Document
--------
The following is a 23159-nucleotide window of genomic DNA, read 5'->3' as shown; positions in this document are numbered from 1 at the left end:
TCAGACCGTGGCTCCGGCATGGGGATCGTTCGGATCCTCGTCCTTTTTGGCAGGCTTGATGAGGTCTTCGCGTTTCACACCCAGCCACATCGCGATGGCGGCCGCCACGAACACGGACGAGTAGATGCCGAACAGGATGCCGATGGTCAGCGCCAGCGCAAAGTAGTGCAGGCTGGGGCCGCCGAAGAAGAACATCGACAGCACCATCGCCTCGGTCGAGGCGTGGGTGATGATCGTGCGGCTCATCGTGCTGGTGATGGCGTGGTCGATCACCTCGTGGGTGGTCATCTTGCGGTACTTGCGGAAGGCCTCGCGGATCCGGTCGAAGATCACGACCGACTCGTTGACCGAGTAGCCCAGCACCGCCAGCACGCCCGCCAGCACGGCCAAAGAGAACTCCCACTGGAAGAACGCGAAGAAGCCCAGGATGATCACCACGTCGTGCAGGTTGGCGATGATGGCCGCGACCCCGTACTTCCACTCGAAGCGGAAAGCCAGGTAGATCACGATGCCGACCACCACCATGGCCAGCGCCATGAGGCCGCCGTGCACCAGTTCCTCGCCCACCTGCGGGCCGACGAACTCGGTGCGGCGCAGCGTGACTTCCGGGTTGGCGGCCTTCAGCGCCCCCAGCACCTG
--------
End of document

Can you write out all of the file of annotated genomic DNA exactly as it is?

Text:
The following is a 23159-nucleotide window of genomic DNA, read 5'->3' as shown; positions in this document are numbered from 1 at the left end:
TCAGACCGTGGCTCCGGCATGGGGATCGTTCGGATCCTCGTCCTTTTTGGCAGGCTTGATGAGGTCTTCGCGTTTCACACCCAGCCACATCGCGATGGCGGCCGCCACGAACACGGACGAGTAGATGCCGAACAGGATGCCGATGGTCAGCGCCAGCGCAAAGTAGTGCAGGCTGGGGCCGCCGAAGAAGAACATCGACAGCACCATCGCCTCGGTCGAGGCGTGGGTGATGATCGTGCGGCTCATCGTGCTGGTGATGGCGTGGTCGATCACCTCGTGGGTGGTCATCTTGCGGTACTTGCGGAAGGCCTCGCGGATCCGGTCGAAGATCACGACCGACTCGTTGACCGAGTAGCCCAGCACCGCCAGCACGCCCGCCAGCACGGCCAAAGAGAACTCCCACTGGAAGAACGCGAAGAAGCCCAGGATGATCACCACGTCGTGCAGGTTGGCGATGATGGCCGCGACCCCGTACTTCCACTCGAAGCGGAAAGCCAGGTAGATCACGATGCCGACCACCACCATGGCCAGCGCCATGAGGCCGCCGTGCACCAGTTCCTCGCCCACCTGCGGGCCGACGAACTCGGTGCGGCGCAGCGTGACTTCCGGGTTGGCGGCCTTCAGCGCCCCCAGCACCTG